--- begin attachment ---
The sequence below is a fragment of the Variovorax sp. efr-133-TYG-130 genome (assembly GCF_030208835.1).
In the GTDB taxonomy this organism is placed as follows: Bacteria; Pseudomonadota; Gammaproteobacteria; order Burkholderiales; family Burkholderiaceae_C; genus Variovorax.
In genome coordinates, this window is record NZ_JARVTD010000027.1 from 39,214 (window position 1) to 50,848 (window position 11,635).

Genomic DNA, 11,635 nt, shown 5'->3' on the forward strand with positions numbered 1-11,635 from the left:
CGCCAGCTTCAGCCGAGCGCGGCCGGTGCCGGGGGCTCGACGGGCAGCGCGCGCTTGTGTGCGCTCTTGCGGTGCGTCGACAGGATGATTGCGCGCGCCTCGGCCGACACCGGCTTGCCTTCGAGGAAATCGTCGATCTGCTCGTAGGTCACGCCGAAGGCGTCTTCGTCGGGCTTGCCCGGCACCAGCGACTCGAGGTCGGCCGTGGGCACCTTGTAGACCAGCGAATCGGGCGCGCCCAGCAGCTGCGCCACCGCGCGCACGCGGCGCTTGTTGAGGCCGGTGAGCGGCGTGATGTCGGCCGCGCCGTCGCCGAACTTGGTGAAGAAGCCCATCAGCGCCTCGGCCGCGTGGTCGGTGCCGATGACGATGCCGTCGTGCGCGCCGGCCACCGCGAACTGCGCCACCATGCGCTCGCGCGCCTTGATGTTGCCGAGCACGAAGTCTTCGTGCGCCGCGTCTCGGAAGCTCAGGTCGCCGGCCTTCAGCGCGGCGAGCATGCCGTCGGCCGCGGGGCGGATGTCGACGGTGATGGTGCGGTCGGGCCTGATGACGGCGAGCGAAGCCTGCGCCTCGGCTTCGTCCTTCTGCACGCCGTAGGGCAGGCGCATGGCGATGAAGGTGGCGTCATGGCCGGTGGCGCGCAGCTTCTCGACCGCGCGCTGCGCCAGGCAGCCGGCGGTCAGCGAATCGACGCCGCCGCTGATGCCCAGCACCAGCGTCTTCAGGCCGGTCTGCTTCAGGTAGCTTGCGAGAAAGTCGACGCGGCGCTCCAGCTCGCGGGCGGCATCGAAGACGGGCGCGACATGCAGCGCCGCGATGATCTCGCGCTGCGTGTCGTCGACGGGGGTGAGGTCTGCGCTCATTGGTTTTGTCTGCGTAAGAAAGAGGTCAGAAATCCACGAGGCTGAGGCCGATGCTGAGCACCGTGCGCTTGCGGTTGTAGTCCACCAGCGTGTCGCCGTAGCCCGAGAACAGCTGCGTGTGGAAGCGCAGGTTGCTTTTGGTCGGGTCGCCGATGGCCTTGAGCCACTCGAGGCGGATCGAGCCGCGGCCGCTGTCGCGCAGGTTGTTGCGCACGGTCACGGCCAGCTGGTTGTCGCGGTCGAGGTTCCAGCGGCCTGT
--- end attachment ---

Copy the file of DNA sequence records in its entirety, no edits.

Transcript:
The sequence below is a fragment of the Variovorax sp. efr-133-TYG-130 genome (assembly GCF_030208835.1).
In the GTDB taxonomy this organism is placed as follows: Bacteria; Pseudomonadota; Gammaproteobacteria; order Burkholderiales; family Burkholderiaceae_C; genus Variovorax.
In genome coordinates, this window is record NZ_JARVTD010000027.1 from 39,214 (window position 1) to 50,848 (window position 11,635).

Genomic DNA, 11,635 nt, shown 5'->3' on the forward strand with positions numbered 1-11,635 from the left:
CGCCAGCTTCAGCCGAGCGCGGCCGGTGCCGGGGGCTCGACGGGCAGCGCGCGCTTGTGTGCGCTCTTGCGGTGCGTCGACAGGATGATTGCGCGCGCCTCGGCCGACACCGGCTTGCCTTCGAGGAAATCGTCGATCTGCTCGTAGGTCACGCCGAAGGCGTCTTCGTCGGGCTTGCCCGGCACCAGCGACTCGAGGTCGGCCGTGGGCACCTTGTAGACCAGCGAATCGGGCGCGCCCAGCAGCTGCGCCACCGCGCGCACGCGGCGCTTGTTGAGGCCGGTGAGCGGCGTGATGTCGGCCGCGCCGTCGCCGAACTTGGTGAAGAAGCCCATCAGCGCCTCGGCCGCGTGGTCGGTGCCGATGACGATGCCGTCGTGCGCGCCGGCCACCGCGAACTGCGCCACCATGCGCTCGCGCGCCTTGATGTTGCCGAGCACGAAGTCTTCGTGCGCCGCGTCTCGGAAGCTCAGGTCGCCGGCCTTCAGCGCGGCGAGCATGCCGTCGGCCGCGGGGCGGATGTCGACGGTGATGGTGCGGTCGGGCCTGATGACGGCGAGCGAAGCCTGCGCCTCGGCTTCGTCCTTCTGCACGCCGTAGGGCAGGCGCATGGCGATGAAGGTGGCGTCATGGCCGGTGGCGCGCAGCTTCTCGACCGCGCGCTGCGCCAGGCAGCCGGCGGTCAGCGAATCGACGCCGCCGCTGATGCCCAGCACCAGCGTCTTCAGGCCGGTCTGCTTCAGGTAGCTTGCGAGAAAGTCGACGCGGCGCTCCAGCTCGCGGGCGGCATCGAAGACGGGCGCGACATGCAGCGCCGCGATGATCTCGCGCTGCGTGTCGTCGACGGGGGTGAGGTCTGCGCTCATTGGTTTTGTCTGCGTAAGAAAGAGGTCAGAAATCCACGAGGCTGAGGCCGATGCTGAGCACCGTGCGCTTGCGGTTGTAGTCCACCAGCGTGTCGCCGTAGCCCGAGAACAGCTGCGTGTGGAAGCGCAGGTTGCTTTTGGTCGGGTCGCCGATGGCCTTGAGCCACTCGAGGCGGATCGAGCCGCGGCCGCTGTCGCGCAGGTTGTTGCGCACGGTCACGGCCAGCTGGTTGTCGCGGTCGAGGTTCCAGCGGCCTGT